mgf1107lecture22 - MGF 1107 EXPLORATIONS IN MATHEMATICS...

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MGF 1107 – EXPLORATIONS IN MATHEMATICS LECTURE 22 Fibonacci While some would contend that the greatest achievement of Leonardo of Pisa, who we know today as Fibonacci (c. 1170-1250), was to bring the work of others to the attention of those in Europe, there seems little doubt that Fibonacci himself possessed great talent, and was the leading European mathematician during the Middle Ages. Although born in Pisa, Fibonacci was raised by his father in North Africa, and became aware of the work of Eastern and Arabic mathematicians during extended visits to Egypt, Sicily, Greece, and Syria. He quickly realized the tremendous benefit when applying the Hindu-Arabic digits 0-9 to arithmetic calculations (as opposed to Roman numerals), and returned to Pisa at the age of 30 to begin writing down all that he had learned overseas. His most famous work, the Liber Abaci (Book of Counting), was published in 1202, and his algebraic methods clearly demonstrate the influence of Persian mathematicians. Much of Fibonacci’s reputation as a great mathematician in his own right is built around a later book, the Liber Quadratorum (Book of Squares), written around 1225, which contains entirely original work, and was written at a level that most scholars of that time could not comprehend. Fibonacci’s talent was eventually recognized by those in authority, and he became a regular guest of Emperor Frederick II after successfully answering some difficult challenge problems set by one of his courtiers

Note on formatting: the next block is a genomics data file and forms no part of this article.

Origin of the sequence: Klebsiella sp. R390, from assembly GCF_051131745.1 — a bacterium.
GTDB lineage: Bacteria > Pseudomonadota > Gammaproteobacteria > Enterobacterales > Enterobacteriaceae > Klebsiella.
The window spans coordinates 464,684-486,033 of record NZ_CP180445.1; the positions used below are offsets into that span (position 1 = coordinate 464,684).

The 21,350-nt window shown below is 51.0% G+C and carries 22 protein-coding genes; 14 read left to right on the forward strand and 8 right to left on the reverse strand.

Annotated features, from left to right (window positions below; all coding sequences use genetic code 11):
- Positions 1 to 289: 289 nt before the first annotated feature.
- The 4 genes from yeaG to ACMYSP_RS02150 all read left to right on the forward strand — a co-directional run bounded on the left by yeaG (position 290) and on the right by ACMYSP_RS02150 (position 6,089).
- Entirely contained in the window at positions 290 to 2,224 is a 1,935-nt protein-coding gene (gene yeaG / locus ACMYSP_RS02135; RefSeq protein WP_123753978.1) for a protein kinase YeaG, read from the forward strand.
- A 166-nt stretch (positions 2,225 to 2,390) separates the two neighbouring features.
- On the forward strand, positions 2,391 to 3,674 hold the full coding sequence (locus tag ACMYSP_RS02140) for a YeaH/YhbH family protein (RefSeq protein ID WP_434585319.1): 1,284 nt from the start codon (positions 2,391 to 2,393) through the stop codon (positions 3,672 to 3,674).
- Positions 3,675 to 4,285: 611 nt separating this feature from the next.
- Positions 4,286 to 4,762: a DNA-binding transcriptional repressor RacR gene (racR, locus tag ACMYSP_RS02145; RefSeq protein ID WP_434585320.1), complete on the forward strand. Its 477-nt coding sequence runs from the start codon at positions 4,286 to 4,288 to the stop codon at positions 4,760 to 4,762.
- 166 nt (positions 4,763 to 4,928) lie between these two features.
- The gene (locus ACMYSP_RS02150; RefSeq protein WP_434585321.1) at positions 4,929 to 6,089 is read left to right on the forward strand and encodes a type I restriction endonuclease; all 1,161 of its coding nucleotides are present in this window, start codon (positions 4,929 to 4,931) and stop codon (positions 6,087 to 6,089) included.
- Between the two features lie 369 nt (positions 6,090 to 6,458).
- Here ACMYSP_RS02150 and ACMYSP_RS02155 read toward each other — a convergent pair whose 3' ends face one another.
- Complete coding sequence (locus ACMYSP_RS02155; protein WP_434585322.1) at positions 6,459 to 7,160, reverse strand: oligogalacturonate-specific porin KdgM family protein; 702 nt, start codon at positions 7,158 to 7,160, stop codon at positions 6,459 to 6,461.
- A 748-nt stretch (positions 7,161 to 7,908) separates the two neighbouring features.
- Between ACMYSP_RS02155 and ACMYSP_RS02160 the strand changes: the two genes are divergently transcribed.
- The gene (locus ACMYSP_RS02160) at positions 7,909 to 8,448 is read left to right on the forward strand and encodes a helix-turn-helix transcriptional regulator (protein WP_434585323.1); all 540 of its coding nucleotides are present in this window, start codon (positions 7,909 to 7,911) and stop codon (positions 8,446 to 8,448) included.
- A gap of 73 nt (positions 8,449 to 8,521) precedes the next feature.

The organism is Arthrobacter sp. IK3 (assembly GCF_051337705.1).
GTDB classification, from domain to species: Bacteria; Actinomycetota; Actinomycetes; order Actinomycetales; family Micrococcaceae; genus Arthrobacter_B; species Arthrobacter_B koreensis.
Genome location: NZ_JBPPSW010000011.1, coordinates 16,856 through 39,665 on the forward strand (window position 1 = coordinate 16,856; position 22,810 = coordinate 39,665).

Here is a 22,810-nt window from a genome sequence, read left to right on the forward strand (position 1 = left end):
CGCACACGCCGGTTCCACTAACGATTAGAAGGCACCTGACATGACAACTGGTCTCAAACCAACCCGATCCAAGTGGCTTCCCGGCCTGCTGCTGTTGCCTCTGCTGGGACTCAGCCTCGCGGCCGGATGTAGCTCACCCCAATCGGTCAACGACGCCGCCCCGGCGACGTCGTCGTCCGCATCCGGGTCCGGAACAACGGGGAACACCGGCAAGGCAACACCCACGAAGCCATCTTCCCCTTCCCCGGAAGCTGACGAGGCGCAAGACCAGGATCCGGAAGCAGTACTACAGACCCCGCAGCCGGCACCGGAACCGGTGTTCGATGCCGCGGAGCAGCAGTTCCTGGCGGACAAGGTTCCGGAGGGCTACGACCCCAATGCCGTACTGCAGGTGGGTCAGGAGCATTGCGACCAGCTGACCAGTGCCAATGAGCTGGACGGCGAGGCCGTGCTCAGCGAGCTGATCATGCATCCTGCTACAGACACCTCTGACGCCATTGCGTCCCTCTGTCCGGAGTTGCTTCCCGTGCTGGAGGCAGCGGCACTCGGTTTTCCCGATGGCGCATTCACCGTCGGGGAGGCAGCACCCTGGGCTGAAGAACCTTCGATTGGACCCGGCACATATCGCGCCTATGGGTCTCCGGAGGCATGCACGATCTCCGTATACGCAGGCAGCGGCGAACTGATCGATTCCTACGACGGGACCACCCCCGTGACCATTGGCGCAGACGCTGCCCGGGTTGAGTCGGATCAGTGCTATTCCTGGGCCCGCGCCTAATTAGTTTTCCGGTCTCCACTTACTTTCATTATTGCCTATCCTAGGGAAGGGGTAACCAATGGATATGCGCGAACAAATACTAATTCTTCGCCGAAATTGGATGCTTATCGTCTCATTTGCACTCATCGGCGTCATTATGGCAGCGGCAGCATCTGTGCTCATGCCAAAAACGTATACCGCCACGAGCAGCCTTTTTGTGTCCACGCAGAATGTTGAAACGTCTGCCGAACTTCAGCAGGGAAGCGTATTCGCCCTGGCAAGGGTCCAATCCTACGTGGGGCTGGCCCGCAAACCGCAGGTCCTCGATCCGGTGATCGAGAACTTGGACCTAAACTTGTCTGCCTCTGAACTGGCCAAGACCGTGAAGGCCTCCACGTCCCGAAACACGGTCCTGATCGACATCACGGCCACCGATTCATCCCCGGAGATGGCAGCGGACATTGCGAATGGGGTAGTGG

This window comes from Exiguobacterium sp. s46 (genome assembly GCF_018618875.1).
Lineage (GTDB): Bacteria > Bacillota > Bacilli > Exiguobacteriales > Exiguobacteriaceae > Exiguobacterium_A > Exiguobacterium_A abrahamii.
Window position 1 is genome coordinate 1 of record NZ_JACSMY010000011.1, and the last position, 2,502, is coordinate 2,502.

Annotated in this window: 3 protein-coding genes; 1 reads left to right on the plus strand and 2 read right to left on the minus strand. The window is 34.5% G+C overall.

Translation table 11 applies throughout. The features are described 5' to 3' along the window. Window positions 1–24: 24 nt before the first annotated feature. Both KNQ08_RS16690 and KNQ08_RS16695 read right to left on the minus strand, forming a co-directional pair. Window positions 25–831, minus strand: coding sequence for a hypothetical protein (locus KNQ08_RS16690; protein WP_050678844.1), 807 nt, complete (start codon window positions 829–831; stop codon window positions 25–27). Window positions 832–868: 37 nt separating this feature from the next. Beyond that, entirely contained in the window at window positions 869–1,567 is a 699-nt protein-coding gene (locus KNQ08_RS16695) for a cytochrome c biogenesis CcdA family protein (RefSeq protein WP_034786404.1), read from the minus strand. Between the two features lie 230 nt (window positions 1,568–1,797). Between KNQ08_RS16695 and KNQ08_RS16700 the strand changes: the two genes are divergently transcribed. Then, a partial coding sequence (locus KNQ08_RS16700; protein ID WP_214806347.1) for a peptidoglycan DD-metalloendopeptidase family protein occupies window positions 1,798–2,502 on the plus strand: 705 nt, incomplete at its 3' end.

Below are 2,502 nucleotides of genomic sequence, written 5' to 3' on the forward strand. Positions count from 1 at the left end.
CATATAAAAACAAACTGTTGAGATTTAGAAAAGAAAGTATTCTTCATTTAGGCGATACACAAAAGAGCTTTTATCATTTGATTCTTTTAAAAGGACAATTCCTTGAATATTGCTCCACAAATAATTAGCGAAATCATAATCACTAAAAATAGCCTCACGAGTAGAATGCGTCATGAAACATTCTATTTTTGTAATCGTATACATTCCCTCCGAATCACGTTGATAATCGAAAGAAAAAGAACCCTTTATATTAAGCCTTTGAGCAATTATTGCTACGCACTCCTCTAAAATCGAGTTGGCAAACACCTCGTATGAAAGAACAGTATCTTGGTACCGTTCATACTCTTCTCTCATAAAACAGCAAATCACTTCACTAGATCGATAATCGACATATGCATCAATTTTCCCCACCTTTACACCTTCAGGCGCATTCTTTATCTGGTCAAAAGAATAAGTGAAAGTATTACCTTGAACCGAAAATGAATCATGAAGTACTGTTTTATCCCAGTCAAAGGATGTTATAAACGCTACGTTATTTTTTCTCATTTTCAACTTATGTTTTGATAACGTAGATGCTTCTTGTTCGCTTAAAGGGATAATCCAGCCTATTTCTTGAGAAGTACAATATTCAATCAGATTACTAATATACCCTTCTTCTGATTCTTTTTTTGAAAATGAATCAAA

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mgf1107lecture22 - MGF 1107 EXPLORATIONS IN MATHEMATICS...

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